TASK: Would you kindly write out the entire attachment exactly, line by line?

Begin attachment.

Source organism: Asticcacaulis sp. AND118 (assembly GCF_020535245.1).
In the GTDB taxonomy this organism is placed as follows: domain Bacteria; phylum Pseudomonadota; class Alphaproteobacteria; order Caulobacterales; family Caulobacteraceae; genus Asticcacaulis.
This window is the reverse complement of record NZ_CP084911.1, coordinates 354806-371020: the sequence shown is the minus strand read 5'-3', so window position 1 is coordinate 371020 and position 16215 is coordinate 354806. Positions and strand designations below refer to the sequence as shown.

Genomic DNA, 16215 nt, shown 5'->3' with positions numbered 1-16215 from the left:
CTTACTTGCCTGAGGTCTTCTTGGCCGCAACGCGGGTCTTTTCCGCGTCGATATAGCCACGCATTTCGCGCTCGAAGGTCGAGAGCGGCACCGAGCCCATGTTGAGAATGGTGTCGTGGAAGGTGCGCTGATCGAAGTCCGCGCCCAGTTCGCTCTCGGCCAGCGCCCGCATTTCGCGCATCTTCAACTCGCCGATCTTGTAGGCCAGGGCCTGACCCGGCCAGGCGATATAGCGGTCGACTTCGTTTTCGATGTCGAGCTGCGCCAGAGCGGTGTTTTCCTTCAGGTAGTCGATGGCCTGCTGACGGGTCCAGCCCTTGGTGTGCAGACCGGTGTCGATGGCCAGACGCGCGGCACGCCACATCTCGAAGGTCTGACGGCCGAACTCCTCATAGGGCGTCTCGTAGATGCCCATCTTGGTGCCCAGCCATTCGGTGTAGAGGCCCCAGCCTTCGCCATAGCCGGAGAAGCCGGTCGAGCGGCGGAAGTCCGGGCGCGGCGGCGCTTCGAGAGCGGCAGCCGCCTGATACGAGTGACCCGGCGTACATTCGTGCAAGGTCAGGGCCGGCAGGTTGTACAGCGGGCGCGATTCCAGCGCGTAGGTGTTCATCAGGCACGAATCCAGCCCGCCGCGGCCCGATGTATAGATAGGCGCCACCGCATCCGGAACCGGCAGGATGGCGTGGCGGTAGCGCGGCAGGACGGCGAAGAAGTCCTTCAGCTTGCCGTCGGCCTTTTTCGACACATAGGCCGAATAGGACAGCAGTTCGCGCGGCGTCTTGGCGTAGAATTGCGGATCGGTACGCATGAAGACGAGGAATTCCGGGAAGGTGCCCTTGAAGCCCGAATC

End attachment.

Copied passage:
Source organism: Asticcacaulis sp. AND118 (assembly GCF_020535245.1).
In the GTDB taxonomy this organism is placed as follows: domain Bacteria; phylum Pseudomonadota; class Alphaproteobacteria; order Caulobacterales; family Caulobacteraceae; genus Asticcacaulis.
This window is the reverse complement of record NZ_CP084911.1, coordinates 354806-371020: the sequence shown is the minus strand read 5'-3', so window position 1 is coordinate 371020 and position 16215 is coordinate 354806. Positions and strand designations below refer to the sequence as shown.

Genomic DNA, 16215 nt, shown 5'->3' with positions numbered 1-16215 from the left:
CTTACTTGCCTGAGGTCTTCTTGGCCGCAACGCGGGTCTTTTCCGCGTCGATATAGCCACGCATTTCGCGCTCGAAGGTCGAGAGCGGCACCGAGCCCATGTTGAGAATGGTGTCGTGGAAGGTGCGCTGATCGAAGTCCGCGCCCAGTTCGCTCTCGGCCAGCGCCCGCATTTCGCGCATCTTCAACTCGCCGATCTTGTAGGCCAGGGCCTGACCCGGCCAGGCGATATAGCGGTCGACTTCGTTTTCGATGTCGAGCTGCGCCAGAGCGGTGTTTTCCTTCAGGTAGTCGATGGCCTGCTGACGGGTCCAGCCCTTGGTGTGCAGACCGGTGTCGATGGCCAGACGCGCGGCACGCCACATCTCGAAGGTCTGACGGCCGAACTCCTCATAGGGCGTCTCGTAGATGCCCATCTTGGTGCCCAGCCATTCGGTGTAGAGGCCCCAGCCTTCGCCATAGCCGGAGAAGCCGGTCGAGCGGCGGAAGTCCGGGCGCGGCGGCGCTTCGAGAGCGGCAGCCGCCTGATACGAGTGACCCGGCGTACATTCGTGCAAGGTCAGGGCCGGCAGGTTGTACAGCGGGCGCGATTCCAGCGCGTAGGTGTTCATCAGGCACGAATCCAGCCCGCCGCGGCCCGATGTATAGATAGGCGCCACCGCATCCGGAACCGGCAGGATGGCGTGGCGGTAGCGCGGCAGGACGGCGAAGAAGTCCTTCAGCTTGCCGTCGGCCTTTTTCGACACATAGGCCGAATAGGACAGCAGTTCGCGCGGCGTCTTGGCGTAGAATTGCGGATCGGTACGCATGAAGACGAGGAATTCCGGGAAGGTGCCCTTGAAGCCCGAATC